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*All individuals are unique. Your results can and will vary.

Runner’s World reports that a recent study, conducted on a total of 2,637 participants, were performed to provide solid evidence that running does indeed lead to an increased risk of knee arthritis. The participants were all affected by osteoarthritis in at least one knee.

The participants were provided by the Osteoarthritis Initiative, and the study was funded by the National Institutes of Health. The study was conducted over an eight-year period, and each participant was asked to complete a questionnaire about their physical activity level during the past eight years after the study has ended. X-rays and other scans were performed on their knees at the start of the study, as well as at the end of the study period.
X-rays and other scans

To their surprise, the researchers found an inverse association between running and knee arthritis to what they initially set out to proof. Of the 2,637 participants, a total of 778 participated in running activities, and it was amongst these participants that the most promising results were observed in relation to the advancement of arthritis they had in their knees. They concluded that running did not only have a positive effect on arthritis but also had the ability to reduce the severity of the pain that is often associated with knee arthritis.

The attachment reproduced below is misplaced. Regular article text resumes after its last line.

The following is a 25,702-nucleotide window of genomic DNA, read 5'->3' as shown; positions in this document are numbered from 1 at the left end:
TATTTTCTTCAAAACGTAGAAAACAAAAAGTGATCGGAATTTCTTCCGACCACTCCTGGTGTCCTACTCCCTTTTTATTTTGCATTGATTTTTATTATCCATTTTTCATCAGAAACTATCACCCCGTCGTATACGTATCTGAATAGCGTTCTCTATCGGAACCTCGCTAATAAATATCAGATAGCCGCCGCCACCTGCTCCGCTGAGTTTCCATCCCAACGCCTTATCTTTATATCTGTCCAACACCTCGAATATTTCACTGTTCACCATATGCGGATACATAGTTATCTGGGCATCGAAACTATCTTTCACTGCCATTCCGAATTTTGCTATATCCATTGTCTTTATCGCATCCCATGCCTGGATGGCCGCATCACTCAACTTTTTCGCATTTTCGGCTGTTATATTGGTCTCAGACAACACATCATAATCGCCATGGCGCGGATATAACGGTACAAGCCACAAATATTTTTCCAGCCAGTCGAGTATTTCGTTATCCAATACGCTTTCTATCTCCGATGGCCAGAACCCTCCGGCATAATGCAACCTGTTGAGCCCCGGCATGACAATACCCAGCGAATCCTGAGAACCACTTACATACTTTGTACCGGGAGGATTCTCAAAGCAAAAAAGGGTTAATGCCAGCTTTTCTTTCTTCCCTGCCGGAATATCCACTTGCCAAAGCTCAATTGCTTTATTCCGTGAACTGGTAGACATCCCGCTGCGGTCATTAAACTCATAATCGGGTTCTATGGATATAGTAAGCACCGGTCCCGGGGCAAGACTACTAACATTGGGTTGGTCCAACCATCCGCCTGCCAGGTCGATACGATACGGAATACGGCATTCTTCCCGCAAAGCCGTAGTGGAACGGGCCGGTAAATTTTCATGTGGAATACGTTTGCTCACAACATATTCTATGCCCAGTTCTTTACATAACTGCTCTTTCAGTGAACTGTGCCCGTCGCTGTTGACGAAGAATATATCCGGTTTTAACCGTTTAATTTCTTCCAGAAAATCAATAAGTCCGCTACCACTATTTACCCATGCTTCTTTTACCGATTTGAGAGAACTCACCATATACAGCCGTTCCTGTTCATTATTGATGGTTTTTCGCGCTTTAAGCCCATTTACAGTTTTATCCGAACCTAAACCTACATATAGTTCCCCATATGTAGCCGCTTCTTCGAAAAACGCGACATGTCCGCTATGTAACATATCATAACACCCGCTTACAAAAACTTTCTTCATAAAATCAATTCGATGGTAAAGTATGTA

While these statistics proof that running may be beneficial in some ways to people with knee arthritis, it is still important to consider the severity of a particular individual’s condition before advising them to go for a run if they are seeking a way to reduce their pain. Another interesting post on Runner’s World advises that more advanced cases of knee arthritis should not be combined with running, but rather with less intense physical exercise that could strengthen the muscles around the knee without causing additional damage.

They also advise that people with arthritis that has advanced to a bone-on-bone stage may require a knee replacement or another surgical option to help them reduce the symptoms they experience and add new support for their bones since such a condition means the cartilage that is meant to protect the bones from rubbing against each other has deteriorated to a point where it is unable to provide cushioning any further.

Conclusion

Developing arthritis in the knee can be painful and uncomfortable, especially if you are a runner. Runners tend to run for miles every day to maintain a fit body, but when their knees become painful, their ability to go for a long run may be inhibited. Still, some studies do suggest that this particular form of exercise could be beneficial for the knee and even lead to less severe pain, which would ultimately be a positive factor for the affected person.

Image Credits
Feature Image: shutterstock.com
In-Post Image: shutterstock.com

Author

Melissa Feldman writes about a range of lifestyle topics, including health, fitness, nutrition, and the intersection of them all. She has undergraduate degrees in both teaching and psychology. She spent almost 20 years writing and designing English as a Second Language educational materials, including several textbooks. She has presented the cumulative research of many health topics ranging from dietary supplements to joint pain relief products and topical pain reliever. She is skilled at writing compelling articles and producing academic, marketing and creative content. Melissa currently lives in Toronto, Canada and works as an independent research writer. She has more than a decade of experience reviewing and editing publications intended for both public and professional audiences. You can connect with her on.